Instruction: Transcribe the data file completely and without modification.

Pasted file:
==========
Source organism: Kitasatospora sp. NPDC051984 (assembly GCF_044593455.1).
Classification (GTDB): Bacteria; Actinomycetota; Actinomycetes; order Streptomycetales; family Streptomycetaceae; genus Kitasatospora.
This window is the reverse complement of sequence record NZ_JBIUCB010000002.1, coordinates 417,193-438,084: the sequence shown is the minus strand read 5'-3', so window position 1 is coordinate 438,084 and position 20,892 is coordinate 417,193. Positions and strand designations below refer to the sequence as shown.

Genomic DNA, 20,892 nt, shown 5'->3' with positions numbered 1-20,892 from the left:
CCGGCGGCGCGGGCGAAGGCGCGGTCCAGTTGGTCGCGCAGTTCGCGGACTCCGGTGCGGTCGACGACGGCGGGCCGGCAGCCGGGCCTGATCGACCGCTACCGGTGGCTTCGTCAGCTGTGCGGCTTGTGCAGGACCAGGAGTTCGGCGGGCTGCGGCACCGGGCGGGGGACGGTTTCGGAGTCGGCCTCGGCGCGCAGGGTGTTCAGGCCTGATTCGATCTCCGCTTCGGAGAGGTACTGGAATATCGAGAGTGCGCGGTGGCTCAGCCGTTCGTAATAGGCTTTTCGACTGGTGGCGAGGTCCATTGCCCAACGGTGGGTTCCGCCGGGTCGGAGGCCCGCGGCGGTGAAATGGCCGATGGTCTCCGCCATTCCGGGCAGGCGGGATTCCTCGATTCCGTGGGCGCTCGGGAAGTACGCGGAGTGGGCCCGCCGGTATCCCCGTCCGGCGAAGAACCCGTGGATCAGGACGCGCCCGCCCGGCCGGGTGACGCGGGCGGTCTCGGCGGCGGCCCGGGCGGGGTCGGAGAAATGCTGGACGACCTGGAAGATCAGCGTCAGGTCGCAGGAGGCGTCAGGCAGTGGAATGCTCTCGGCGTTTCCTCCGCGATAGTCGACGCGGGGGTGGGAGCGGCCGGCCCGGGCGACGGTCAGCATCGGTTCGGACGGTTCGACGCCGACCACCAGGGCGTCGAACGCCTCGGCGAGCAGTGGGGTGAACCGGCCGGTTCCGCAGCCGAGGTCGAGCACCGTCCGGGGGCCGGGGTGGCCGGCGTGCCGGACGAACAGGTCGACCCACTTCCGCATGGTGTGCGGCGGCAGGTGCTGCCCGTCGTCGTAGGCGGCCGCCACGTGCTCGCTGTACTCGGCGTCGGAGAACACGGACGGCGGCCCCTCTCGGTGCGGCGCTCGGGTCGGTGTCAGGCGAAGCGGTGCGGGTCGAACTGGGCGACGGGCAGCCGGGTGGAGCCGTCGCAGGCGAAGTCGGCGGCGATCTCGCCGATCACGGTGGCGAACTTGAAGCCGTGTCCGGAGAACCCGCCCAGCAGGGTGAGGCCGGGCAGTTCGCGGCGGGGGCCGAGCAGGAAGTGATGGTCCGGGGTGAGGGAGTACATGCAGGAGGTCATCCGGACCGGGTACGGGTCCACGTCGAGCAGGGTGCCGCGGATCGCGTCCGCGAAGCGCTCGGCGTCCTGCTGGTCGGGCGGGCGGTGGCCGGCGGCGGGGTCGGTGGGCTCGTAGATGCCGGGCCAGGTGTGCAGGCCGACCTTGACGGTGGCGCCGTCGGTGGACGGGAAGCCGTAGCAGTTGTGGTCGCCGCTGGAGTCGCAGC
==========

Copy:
Source organism: Kitasatospora sp. NPDC051984 (assembly GCF_044593455.1).
Classification (GTDB): Bacteria; Actinomycetota; Actinomycetes; order Streptomycetales; family Streptomycetaceae; genus Kitasatospora.
This window is the reverse complement of sequence record NZ_JBIUCB010000002.1, coordinates 417,193-438,084: the sequence shown is the minus strand read 5'-3', so window position 1 is coordinate 438,084 and position 20,892 is coordinate 417,193. Positions and strand designations below refer to the sequence as shown.

Genomic DNA, 20,892 nt, shown 5'->3' with positions numbered 1-20,892 from the left:
CCGGCGGCGCGGGCGAAGGCGCGGTCCAGTTGGTCGCGCAGTTCGCGGACTCCGGTGCGGTCGACGACGGCGGGCCGGCAGCCGGGCCTGATCGACCGCTACCGGTGGCTTCGTCAGCTGTGCGGCTTGTGCAGGACCAGGAGTTCGGCGGGCTGCGGCACCGGGCGGGGGACGGTTTCGGAGTCGGCCTCGGCGCGCAGGGTGTTCAGGCCTGATTCGATCTCCGCTTCGGAGAGGTACTGGAATATCGAGAGTGCGCGGTGGCTCAGCCGTTCGTAATAGGCTTTTCGACTGGTGGCGAGGTCCATTGCCCAACGGTGGGTTCCGCCGGGTCGGAGGCCCGCGGCGGTGAAATGGCCGATGGTCTCCGCCATTCCGGGCAGGCGGGATTCCTCGATTCCGTGGGCGCTCGGGAAGTACGCGGAGTGGGCCCGCCGGTATCCCCGTCCGGCGAAGAACCCGTGGATCAGGACGCGCCCGCCCGGCCGGGTGACGCGGGCGGTCTCGGCGGCGGCCCGGGCGGGGTCGGAGAAATGCTGGACGACCTGGAAGATCAGCGTCAGGTCGCAGGAGGCGTCAGGCAGTGGAATGCTCTCGGCGTTTCCTCCGCGATAGTCGACGCGGGGGTGGGAGCGGCCGGCCCGGGCGACGGTCAGCATCGGTTCGGACGGTTCGACGCCGACCACCAGGGCGTCGAACGCCTCGGCGAGCAGTGGGGTGAACCGGCCGGTTCCGCAGCCGAGGTCGAGCACCGTCCGGGGGCCGGGGTGGCCGGCGTGCCGGACGAACAGGTCGACCCACTTCCGCATGGTGTGCGGCGGCAGGTGCTGCCCGTCGTCGTAGGCGGCCGCCACGTGCTCGCTGTACTCGGCGTCGGAGAACACGGACGGCGGCCCCTCTCGGTGCGGCGCTCGGGTCGGTGTCAGGCGAAGCGGTGCGGGTCGAACTGGGCGACGGGCAGCCGGGTGGAGCCGTCGCAGGCGAAGTCGGCGGCGATCTCGCCGATCACGGTGGCGAACTTGAAGCCGTGTCCGGAGAACCCGCCCAGCAGGGTGAGGCCGGGCAGTTCGCGGCGGGGGCCGAGCAGGAAGTGATGGTCCGGGGTGAGGGAGTACATGCAGGAGGTCATCCGGACCGGGTACGGGTCCACGTCGAGCAGGGTGCCGCGGATCGCGTCCGCGAAGCGCTCGGCGTCCTGCTGGTCGGGCGGGCGGTGGCCGGCGGCGGGGTCGGTGGGCTCGTAGATGCCGGGCCAGGTGTGCAGGCCGACCTTGACGGTGGCGCCGTCGGTGGACGGGAAGCCGTAGCAGTTGTGGTCGCCGCTGGAGTCGCAGC